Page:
07. Victim
08. Ready To Run
09. All Change Faces
10. Forgive And Forget

Disc 2: “Burning In the Shade” (1987)
01. The First (The Only One)
02. Hit It
03. Dream Ticket
04. Sweet Lies
05. Maria
06. Hideaway
07. Open To Seduction
08. The Circle Of The Dance
09. Are You There
10. The Memory Fades

Disc 3: “Demos”
01. Forgive And Forget
02. Not Guilty
03. Undercurrent
04. The Wreck-Age
05. You’re On Your Own
06. Time To Regret
07. Slow Recovery
08. The Face Of Innocence
09. Shadow Of The Past
10. Waiting
11. Are You There?
12. The Circle Of The Dance
13. Don’t Think I Could Leave
14. Hideaway
15. Hit It
16. Never Say Never
17. The Memory Fades

John Deverill – Vocals (lead & backing)
Steve Lamb – Guitars, Vocals (backing)
Neil Shepherd – Guitars (“The Wreck Age” only)
Brian Dick – Drums


Disclaimer: This review is solely the property of Simon Black and Ever Metal. It is strictly forbidden to copy any part of this review, unless you have the strict permission of both parties. Failure to adhere to this will be treated as plagiarism and will be reported to the relevant authorities.

Midnight, Night Demon, and Overthrow at New Cross Inn, London (England) 30/05/22

Midnight, Night Demon, Overthrow
New Cross Inn, London (England)
Live Review and Photography by Chris Galea

To put matters in context…shortly before it was due to take place, Manorfest got cancelled. This was a great shame since its line-up of bands was nothing short of impressive. From all the bands scheduled to descend onto Whittlebury Park in central England, the bands from U.S.ofA. were in a particular quandary so they quickly tried to book some club dates in England to make their trip worth the while. Night Demon and Midnight were two such bands – instead of a festival scenario they got to play in a much more intimate setting.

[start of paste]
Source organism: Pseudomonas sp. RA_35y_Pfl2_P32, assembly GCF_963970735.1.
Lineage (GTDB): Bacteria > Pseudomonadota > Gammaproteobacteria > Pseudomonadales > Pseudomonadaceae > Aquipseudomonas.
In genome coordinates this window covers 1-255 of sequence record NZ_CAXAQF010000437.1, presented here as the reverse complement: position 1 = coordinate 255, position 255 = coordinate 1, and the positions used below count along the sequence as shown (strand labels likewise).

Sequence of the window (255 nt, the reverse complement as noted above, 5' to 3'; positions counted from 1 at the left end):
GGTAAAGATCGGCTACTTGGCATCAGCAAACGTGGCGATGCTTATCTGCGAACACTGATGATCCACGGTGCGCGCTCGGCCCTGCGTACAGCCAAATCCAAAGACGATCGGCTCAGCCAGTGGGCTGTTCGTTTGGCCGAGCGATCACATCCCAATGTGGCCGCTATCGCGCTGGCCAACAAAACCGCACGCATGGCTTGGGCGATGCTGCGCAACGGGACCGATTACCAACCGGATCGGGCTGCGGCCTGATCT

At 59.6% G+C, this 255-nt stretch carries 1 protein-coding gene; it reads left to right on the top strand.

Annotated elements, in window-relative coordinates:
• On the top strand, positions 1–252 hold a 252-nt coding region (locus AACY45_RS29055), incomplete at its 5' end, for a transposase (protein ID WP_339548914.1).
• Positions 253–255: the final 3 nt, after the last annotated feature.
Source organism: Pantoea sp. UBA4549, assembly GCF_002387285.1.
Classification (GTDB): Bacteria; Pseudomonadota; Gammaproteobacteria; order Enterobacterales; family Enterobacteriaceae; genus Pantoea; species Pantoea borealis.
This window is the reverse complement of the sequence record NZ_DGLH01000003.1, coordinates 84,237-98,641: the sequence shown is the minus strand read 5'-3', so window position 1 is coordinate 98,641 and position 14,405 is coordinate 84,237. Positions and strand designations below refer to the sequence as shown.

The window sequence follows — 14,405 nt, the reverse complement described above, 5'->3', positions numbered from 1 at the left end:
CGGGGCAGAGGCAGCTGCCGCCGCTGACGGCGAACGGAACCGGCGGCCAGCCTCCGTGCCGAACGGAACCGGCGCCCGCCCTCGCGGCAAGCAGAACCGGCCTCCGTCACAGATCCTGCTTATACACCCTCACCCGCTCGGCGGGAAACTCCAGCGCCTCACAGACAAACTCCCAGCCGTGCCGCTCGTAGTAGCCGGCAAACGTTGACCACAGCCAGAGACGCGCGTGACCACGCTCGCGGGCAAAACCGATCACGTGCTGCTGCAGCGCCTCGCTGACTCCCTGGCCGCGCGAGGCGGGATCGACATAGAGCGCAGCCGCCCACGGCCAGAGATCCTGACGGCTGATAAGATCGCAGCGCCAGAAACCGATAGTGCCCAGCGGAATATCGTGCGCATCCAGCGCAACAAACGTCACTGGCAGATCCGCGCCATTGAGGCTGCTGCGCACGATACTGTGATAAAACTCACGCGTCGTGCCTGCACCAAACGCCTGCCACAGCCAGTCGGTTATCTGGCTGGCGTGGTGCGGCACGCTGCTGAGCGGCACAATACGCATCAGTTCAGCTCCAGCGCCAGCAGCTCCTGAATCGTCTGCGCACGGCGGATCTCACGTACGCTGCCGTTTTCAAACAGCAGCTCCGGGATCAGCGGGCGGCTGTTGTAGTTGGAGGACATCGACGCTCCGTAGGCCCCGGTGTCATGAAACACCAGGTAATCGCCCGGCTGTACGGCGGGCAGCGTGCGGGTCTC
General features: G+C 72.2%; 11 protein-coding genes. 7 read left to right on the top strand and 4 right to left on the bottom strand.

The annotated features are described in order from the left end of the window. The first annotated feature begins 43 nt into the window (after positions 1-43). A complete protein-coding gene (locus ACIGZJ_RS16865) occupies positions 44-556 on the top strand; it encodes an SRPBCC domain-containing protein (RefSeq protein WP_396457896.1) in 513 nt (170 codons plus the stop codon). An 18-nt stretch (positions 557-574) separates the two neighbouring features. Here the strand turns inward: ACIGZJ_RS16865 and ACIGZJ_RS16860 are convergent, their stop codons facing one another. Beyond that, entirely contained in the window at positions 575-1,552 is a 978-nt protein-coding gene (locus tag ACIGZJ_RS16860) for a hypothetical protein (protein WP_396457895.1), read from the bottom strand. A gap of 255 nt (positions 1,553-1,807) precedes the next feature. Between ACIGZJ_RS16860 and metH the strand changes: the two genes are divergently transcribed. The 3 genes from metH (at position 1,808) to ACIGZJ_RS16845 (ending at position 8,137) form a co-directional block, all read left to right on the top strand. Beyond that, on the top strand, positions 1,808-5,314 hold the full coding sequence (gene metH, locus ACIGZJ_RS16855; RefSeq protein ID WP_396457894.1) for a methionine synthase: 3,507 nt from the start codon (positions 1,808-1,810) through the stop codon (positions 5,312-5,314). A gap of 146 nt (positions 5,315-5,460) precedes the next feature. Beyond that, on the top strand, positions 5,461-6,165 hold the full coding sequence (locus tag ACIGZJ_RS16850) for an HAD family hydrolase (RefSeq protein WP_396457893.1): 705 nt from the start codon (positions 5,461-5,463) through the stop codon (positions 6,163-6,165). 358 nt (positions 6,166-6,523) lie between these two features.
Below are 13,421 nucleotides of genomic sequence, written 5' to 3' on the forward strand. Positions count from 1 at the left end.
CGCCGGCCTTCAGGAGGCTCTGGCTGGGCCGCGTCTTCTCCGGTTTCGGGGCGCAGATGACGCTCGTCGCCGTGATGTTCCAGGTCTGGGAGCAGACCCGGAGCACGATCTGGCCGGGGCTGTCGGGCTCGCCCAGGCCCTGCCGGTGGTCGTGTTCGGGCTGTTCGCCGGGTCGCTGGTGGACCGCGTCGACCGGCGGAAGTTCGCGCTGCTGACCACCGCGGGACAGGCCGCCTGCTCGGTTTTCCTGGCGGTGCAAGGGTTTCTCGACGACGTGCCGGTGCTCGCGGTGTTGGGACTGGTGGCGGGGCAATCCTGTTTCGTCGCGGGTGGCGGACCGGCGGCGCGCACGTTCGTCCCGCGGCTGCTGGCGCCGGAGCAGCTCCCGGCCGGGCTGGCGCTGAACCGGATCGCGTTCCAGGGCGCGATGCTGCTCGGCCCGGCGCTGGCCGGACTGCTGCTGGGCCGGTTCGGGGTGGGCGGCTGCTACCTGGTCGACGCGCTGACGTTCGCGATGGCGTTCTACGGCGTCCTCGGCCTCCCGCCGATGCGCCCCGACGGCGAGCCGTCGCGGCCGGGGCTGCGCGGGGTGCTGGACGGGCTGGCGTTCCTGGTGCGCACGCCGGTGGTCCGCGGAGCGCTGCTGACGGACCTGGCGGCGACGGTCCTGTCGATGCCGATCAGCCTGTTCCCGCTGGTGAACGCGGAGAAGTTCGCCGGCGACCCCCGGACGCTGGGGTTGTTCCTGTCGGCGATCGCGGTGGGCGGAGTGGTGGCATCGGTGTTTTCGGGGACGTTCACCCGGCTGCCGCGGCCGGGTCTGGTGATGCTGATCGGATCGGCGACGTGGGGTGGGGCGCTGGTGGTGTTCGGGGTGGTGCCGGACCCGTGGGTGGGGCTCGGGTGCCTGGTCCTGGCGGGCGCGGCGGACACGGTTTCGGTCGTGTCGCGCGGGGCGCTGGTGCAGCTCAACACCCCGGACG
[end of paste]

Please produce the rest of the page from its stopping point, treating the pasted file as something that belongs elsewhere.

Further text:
So here we are and local band Overthrow were tasked with breaking the ice. In fact, as I enter the New Cross Inn, Overthrow are just finishing their soundcheck. 


Despite the fact that Overthrow have been around for quite a while, this was my first foray into the band’s music. Blackened Thrash is how I’d categorize the band’s music – a genre I’ve heard many times before but Overthrow performed with an impressively tight and angst-ridden conviction.

Yes, I very much enjoyed Overthrow’s set and the crowd’s reaction suggested I wasn’t alone in that. In particular the last song in their set (which I later found out to be ‘Altar Of The Fallen’) seemed to grab the audience by the scruff of their necks and rattle them frenziedly. Such was the band’s impact. 

By that point the venue was already packed….things are looking good….